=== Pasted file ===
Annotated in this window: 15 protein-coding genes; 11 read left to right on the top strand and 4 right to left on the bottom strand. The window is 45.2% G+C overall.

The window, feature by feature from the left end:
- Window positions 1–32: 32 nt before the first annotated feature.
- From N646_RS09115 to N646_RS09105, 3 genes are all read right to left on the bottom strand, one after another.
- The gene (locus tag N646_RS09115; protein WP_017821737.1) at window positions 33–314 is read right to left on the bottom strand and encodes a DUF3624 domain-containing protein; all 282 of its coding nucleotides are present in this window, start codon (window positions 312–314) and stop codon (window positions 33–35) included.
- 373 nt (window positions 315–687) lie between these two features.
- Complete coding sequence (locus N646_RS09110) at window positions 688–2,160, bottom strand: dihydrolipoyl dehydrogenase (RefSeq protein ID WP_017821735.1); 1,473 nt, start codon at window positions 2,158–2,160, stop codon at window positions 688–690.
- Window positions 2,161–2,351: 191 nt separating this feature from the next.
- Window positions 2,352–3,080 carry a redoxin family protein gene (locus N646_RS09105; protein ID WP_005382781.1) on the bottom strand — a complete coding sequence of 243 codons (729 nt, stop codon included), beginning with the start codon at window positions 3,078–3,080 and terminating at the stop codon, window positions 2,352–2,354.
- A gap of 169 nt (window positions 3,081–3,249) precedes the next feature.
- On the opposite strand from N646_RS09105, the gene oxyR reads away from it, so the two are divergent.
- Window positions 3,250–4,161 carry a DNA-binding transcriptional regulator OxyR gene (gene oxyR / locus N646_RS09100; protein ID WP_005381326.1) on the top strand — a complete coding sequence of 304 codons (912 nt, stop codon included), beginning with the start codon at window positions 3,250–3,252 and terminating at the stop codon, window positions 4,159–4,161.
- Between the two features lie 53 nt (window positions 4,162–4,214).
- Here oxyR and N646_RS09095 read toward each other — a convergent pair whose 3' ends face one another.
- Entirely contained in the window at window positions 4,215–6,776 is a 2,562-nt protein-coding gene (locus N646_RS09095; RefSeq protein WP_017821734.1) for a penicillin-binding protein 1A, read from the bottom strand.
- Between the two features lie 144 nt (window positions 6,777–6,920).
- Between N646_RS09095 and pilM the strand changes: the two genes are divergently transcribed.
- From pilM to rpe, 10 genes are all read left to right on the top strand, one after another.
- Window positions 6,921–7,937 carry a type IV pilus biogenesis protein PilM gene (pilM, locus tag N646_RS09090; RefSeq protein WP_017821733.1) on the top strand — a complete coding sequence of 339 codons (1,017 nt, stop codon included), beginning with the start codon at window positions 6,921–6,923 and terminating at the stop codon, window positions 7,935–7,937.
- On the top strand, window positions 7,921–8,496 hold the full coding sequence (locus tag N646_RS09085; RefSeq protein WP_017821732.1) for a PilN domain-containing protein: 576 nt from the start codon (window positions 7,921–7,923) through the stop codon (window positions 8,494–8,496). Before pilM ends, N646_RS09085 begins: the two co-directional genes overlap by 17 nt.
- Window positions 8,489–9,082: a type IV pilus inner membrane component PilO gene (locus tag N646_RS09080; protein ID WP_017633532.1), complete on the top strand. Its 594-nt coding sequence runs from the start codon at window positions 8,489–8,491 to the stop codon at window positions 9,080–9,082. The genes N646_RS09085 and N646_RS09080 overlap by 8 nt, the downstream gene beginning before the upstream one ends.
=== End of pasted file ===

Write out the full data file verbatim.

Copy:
Annotated in this window: 15 protein-coding genes; 11 read left to right on the top strand and 4 right to left on the bottom strand. The window is 45.2% G+C overall.

The window, feature by feature from the left end:
- Window positions 1–32: 32 nt before the first annotated feature.
- From N646_RS09115 to N646_RS09105, 3 genes are all read right to left on the bottom strand, one after another.
- The gene (locus tag N646_RS09115; protein WP_017821737.1) at window positions 33–314 is read right to left on the bottom strand and encodes a DUF3624 domain-containing protein; all 282 of its coding nucleotides are present in this window, start codon (window positions 312–314) and stop codon (window positions 33–35) included.
- 373 nt (window positions 315–687) lie between these two features.
- Complete coding sequence (locus N646_RS09110) at window positions 688–2,160, bottom strand: dihydrolipoyl dehydrogenase (RefSeq protein ID WP_017821735.1); 1,473 nt, start codon at window positions 2,158–2,160, stop codon at window positions 688–690.
- Window positions 2,161–2,351: 191 nt separating this feature from the next.
- Window positions 2,352–3,080 carry a redoxin family protein gene (locus N646_RS09105; protein ID WP_005382781.1) on the bottom strand — a complete coding sequence of 243 codons (729 nt, stop codon included), beginning with the start codon at window positions 3,078–3,080 and terminating at the stop codon, window positions 2,352–2,354.
- A gap of 169 nt (window positions 3,081–3,249) precedes the next feature.
- On the opposite strand from N646_RS09105, the gene oxyR reads away from it, so the two are divergent.
- Window positions 3,250–4,161 carry a DNA-binding transcriptional regulator OxyR gene (gene oxyR / locus N646_RS09100; protein ID WP_005381326.1) on the top strand — a complete coding sequence of 304 codons (912 nt, stop codon included), beginning with the start codon at window positions 3,250–3,252 and terminating at the stop codon, window positions 4,159–4,161.
- Between the two features lie 53 nt (window positions 4,162–4,214).
- Here oxyR and N646_RS09095 read toward each other — a convergent pair whose 3' ends face one another.
- Entirely contained in the window at window positions 4,215–6,776 is a 2,562-nt protein-coding gene (locus N646_RS09095; RefSeq protein WP_017821734.1) for a penicillin-binding protein 1A, read from the bottom strand.
- Between the two features lie 144 nt (window positions 6,777–6,920).
- Between N646_RS09095 and pilM the strand changes: the two genes are divergently transcribed.
- From pilM to rpe, 10 genes are all read left to right on the top strand, one after another.
- Window positions 6,921–7,937 carry a type IV pilus biogenesis protein PilM gene (pilM, locus tag N646_RS09090; RefSeq protein WP_017821733.1) on the top strand — a complete coding sequence of 339 codons (1,017 nt, stop codon included), beginning with the start codon at window positions 6,921–6,923 and terminating at the stop codon, window positions 7,935–7,937.
- On the top strand, window positions 7,921–8,496 hold the full coding sequence (locus tag N646_RS09085; RefSeq protein WP_017821732.1) for a PilN domain-containing protein: 576 nt from the start codon (window positions 7,921–7,923) through the stop codon (window positions 8,494–8,496). Before pilM ends, N646_RS09085 begins: the two co-directional genes overlap by 17 nt.
- Window positions 8,489–9,082: a type IV pilus inner membrane component PilO gene (locus tag N646_RS09080; protein ID WP_017633532.1), complete on the top strand. Its 594-nt coding sequence runs from the start codon at window positions 8,489–8,491 to the stop codon at window positions 9,080–9,082. The genes N646_RS09085 and N646_RS09080 overlap by 8 nt, the downstream gene beginning before the upstream one ends.